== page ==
People like you a rarity. Most ebikers here on the forum are recreational riders not dedicated 30 miles/day commuters. So, what you mention makes total sense for someone who is wanting to get the best out of the battery and use it for 4-5 years under heavy usage.
For someone who is doing only 1500 miles to 2500 miles a year, these things may not matter much.
Not sure if that was a compliment or sarcasm. Yeah, things may not matter for some. But, my interest is engaging with those who like to explore and, as you say, want to get the best out of what they have. If that is a problem in this forum, just say the word.
 

KLee

Active Member
So many of us waste time fretting over battery management. Heat, demands on the pack, and model of cells used all come into play. Do 80% when you can, learn what the LVC is (low voltage cutout). So many batteries get tired and saggy after 5 years. Do your best to keep it as cool as conditions allow.

Do the best you can but first off RIDE. Ride it like you stole it and have fun. Start a battery account. Going for a ride, throw a buck in the can. The can will be ready when the battery is.

From my experience, I find connection maintenance at peak. Small shorts can create hot spots and frying of connections. Shark packs with slotted connections is a good example. New connector sales are brisk.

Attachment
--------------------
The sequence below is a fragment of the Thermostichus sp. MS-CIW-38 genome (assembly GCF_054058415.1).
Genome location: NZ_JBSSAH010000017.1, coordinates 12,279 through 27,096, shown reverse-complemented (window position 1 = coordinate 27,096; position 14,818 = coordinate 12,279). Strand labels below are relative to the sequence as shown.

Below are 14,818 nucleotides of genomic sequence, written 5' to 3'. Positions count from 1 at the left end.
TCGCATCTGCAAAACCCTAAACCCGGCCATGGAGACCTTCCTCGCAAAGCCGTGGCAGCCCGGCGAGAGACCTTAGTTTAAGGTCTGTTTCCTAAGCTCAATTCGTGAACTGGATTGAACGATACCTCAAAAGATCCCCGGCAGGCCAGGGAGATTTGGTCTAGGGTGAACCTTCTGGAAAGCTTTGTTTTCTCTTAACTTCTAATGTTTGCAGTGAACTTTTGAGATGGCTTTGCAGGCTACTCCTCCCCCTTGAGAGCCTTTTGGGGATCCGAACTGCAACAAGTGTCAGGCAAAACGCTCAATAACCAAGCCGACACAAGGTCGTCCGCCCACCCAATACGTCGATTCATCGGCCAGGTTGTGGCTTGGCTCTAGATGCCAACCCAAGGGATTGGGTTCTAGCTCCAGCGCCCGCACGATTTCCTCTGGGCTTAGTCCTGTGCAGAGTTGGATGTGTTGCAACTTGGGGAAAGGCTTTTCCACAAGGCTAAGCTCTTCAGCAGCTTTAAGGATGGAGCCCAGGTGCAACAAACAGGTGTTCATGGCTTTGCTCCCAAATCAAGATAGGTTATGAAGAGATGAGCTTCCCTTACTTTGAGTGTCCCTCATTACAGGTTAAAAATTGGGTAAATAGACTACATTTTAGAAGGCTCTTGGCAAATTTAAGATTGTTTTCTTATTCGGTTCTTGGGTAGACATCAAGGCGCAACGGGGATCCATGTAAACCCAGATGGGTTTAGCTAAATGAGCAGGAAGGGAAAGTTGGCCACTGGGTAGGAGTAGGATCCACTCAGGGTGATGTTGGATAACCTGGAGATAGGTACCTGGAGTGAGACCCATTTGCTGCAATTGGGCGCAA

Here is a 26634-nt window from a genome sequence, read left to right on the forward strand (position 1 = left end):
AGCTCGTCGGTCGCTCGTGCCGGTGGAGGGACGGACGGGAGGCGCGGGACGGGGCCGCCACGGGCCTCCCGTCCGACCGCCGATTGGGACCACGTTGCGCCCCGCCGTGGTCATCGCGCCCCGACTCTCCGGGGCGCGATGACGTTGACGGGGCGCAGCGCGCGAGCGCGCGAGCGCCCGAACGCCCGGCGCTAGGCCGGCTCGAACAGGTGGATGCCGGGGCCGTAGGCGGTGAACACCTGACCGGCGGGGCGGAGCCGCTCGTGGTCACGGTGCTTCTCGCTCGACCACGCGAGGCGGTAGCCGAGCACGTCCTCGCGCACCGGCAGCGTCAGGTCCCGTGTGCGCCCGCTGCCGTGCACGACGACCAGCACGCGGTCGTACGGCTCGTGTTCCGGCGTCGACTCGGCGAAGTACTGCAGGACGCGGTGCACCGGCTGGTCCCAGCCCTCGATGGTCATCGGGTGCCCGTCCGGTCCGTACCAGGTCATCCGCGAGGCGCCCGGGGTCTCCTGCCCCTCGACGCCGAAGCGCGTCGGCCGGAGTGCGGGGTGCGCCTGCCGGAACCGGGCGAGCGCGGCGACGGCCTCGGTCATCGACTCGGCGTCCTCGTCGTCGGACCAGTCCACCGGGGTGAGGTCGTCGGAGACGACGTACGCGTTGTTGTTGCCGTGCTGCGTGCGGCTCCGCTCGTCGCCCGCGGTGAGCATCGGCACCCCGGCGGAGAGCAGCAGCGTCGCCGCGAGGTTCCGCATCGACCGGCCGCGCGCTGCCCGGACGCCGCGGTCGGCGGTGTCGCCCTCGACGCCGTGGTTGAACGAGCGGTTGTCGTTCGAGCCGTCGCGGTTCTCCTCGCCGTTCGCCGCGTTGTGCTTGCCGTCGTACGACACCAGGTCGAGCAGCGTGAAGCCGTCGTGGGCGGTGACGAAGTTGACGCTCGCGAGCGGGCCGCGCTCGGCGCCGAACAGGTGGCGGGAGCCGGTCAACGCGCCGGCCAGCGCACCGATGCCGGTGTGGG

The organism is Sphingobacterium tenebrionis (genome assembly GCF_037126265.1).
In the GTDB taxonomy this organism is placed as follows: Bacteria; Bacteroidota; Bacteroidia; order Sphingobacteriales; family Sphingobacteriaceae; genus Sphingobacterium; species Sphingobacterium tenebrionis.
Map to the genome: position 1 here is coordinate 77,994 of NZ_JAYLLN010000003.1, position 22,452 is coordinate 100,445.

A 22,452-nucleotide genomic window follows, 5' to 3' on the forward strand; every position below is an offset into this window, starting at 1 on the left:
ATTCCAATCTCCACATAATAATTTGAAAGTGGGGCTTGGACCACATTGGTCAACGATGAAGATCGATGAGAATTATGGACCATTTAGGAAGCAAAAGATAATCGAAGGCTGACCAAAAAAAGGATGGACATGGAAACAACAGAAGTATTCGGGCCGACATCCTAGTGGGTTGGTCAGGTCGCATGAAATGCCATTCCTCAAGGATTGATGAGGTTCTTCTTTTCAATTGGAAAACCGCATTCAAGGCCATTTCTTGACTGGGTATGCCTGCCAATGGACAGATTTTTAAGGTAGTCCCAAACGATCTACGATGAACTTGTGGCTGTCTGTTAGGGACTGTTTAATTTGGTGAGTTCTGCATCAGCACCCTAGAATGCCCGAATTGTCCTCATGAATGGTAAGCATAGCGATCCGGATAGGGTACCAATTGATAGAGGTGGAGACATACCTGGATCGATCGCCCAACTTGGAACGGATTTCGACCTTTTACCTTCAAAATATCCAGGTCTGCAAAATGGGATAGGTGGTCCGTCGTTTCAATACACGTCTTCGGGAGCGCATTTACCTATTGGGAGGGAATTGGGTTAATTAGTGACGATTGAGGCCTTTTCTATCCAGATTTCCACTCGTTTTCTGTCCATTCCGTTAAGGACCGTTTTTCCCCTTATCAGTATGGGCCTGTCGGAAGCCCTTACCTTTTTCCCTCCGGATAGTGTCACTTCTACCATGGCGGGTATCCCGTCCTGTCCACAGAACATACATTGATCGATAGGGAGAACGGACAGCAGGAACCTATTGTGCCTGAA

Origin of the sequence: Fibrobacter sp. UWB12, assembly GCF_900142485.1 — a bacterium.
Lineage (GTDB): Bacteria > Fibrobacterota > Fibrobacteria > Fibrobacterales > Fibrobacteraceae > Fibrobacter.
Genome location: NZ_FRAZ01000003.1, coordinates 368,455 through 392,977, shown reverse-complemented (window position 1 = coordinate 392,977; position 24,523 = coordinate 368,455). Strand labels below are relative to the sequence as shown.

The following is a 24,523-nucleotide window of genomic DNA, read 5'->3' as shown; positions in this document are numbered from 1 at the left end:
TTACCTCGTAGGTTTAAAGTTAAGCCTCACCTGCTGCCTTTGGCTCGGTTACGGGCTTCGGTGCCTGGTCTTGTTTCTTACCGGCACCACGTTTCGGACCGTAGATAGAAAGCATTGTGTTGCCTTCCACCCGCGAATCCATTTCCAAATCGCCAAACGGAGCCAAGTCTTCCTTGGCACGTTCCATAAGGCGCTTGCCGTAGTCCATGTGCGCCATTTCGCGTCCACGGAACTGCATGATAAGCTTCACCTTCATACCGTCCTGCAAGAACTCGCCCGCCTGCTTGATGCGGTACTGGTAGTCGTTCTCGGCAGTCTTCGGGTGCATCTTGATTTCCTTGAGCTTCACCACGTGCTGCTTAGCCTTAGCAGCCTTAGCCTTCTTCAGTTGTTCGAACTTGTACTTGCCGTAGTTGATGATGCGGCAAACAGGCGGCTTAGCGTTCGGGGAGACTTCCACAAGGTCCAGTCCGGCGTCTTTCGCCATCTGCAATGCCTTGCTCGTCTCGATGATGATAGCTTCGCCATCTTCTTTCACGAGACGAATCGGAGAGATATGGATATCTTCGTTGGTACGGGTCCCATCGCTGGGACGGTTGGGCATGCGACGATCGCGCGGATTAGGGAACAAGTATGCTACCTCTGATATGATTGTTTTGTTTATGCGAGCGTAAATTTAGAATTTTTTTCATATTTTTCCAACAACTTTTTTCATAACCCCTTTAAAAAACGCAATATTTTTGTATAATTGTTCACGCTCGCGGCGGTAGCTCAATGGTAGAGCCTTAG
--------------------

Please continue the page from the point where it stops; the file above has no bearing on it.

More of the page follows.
I do understand the desire for real empirical data, there's just to many variables.I charge my 5-year-old batteries to full 100%.

My can is full... either a couple of new EM3ev soft (actually Paul uses a plastic shell.
packs or eBikes.ca modular batteries or maybe one of each type.
Well said! I have been charging from 50% to 100% or 40% to 90% and enjoying the riding experience. I do not like the saggy motor response when the voltage levels drop lower.
 

ebikemom

Administrator
Staff member
Not sure if that was a compliment or sarcasm. Yeah, things may not matter for some. But, my interest is engaging with those who like to explore and, as you say, want to get the best out of what they have. If that is a problem in this forum, just say the word.
Jeff, we share your interests. Ravi's post isn't sarcasm. Heavy users who want to get out of what they have use different strategies than casual users. :) I also commute daily--25 miles. We are rarities! Like diamonds! :)